Oil expert and geological consultant Art Berman returns to the podcast this week to address head-on the question: Was the Peak Oil theory wrong? With the world “awash” in sub-$50 per barrel oil, were all the warnings about persistently higher future oil prices just a bunch of alarmist hand-wringing?
In a word: No.
Art explains how the current glut of oil created by the US shale boom — along with high crude output by both OPEC and non-OPEC producers — is a temporary anomaly. Fundamentally, we are not finding nearly as much oil as we need to continue the trajectory of our demand curve. And at the same time, we’re extracting our reserves at a faster rate than ever. That’s a mathematical recipe for a coming supply crunch. It’s not a matter of if, but when:
I’m not interested in spreading any kind of false ideas that we’re running out of oil. We’re not running out of oil. We’re not running out gas. The problem that we’ve had now for the past twenty years is that we seem to have run out of inexpensive oil and gas — and that’s where the so-called shale plays, the offshore deep water kinds of ventures that have dominated the industry now for much of the last twenty years come in.
So, you can always find more. The question is: At what cost? That’s I think an issue that we don’t really want to talk about very much.
The second piece of that is the idea that somehow technology is always going to save us. I think that theme goes way beyond oil and gas and energy. But, it’s certainly prevalent in my line of work which is oil and gas and so the problem there is that people seem to lose the distinction between technology and energy. Technology does not create energy. Technology is simply a way to convert energy, or to convert resources, into work. So, you can improve the technology and basically it allows you to turn the faucet on harder. It doesn’t create any new energy and it certainly doesn’t help you conserve what you already have. In fact quite the opposite. The better the technology the quicker you run through what you have left.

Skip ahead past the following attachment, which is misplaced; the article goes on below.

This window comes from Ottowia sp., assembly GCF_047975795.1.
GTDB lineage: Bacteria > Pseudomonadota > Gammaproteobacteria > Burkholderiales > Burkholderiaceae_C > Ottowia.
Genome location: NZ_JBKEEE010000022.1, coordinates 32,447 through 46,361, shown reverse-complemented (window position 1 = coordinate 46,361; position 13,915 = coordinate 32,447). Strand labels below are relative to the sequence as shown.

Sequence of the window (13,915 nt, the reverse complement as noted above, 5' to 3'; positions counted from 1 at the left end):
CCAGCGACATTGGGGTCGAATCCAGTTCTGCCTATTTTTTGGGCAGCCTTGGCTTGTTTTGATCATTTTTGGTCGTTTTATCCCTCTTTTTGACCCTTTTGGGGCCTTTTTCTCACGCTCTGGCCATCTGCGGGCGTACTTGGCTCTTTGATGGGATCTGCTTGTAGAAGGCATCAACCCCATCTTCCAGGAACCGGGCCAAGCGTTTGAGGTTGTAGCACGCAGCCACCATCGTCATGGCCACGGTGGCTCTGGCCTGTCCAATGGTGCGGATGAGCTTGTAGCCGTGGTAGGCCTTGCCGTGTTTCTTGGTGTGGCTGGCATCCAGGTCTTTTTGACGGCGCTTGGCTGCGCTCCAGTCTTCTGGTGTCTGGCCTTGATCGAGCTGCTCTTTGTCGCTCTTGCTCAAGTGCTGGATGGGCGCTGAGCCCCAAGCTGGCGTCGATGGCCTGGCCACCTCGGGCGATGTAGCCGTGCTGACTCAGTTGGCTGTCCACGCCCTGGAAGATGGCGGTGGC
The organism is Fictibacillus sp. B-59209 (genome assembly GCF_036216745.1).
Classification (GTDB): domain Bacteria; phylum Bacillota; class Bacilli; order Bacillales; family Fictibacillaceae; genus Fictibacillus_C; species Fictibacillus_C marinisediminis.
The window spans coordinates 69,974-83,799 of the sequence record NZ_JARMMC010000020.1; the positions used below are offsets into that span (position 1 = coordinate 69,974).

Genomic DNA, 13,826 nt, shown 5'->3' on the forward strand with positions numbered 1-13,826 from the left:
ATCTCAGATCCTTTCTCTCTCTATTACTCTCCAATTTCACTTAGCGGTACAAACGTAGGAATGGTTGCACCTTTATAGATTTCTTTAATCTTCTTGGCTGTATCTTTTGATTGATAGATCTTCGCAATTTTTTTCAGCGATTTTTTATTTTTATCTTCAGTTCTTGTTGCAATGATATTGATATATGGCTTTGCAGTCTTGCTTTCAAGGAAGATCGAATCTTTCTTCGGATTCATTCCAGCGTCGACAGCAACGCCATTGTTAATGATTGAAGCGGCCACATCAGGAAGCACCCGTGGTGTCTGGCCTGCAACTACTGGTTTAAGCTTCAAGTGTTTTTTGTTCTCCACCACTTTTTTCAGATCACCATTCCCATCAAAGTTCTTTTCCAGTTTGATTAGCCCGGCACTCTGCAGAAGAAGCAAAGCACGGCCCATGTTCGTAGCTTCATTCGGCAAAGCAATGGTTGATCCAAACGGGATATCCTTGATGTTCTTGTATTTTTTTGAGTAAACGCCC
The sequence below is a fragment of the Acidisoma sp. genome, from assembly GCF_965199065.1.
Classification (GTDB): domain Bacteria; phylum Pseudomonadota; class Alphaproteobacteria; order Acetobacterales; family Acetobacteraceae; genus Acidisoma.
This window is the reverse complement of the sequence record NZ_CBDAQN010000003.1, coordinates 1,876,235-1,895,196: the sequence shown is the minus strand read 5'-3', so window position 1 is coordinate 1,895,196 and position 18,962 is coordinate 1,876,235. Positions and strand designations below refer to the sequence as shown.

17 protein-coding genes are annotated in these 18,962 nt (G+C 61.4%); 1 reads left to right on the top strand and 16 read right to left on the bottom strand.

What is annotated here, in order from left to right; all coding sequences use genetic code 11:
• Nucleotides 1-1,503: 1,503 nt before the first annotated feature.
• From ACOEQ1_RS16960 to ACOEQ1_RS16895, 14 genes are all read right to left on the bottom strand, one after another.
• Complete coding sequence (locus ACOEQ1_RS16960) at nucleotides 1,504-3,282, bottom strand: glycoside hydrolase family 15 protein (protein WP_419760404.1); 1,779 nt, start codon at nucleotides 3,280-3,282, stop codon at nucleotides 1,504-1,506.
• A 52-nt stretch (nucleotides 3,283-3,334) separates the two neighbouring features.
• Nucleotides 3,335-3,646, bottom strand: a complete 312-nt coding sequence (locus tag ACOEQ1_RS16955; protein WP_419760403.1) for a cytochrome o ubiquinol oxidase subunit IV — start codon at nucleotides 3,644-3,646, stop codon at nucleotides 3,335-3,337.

So, yeah, we can always find more oil and gas. But will be able to afford it? Is our global economy capable of managing that cost? That’s really the issue.
We’ve been looking at diminishing returns as far as the size of what we’ve discovered now for the last 40 or 50 years. This was a trend that was of concern long before shale plays came onto the landscape. It’s an endemic problem and the reason why we went into things like tar sands and ultra-deep water.
We’ve got a hundred and fifty years of history of producing oil and gas wells and oil and gas fields around the world. So far, I have not seen the laws of physics give unconventional/shale plays a pass. There’s just nothing unusual about the fact that you should expect to see things grow, then peak, then decline. That’s just the way that natural systems work. All natural systems. Why should an oil field be different than any other natural system?
So, it all comes down to what we are willing to pay for that additional fix of energy? Unless we somehow figure out how to scale back our use of energy, there’s a day of reckoning which isn’t that many years out. Nobody knows exactly when, but soon we’re just not going to be able to do this anymore — not at $40, $50 or $60 dollars a barrel. The big question is: What are the implications of that?
Click the play button below to listen to Chris’ interview with Art Berman (48m:47s).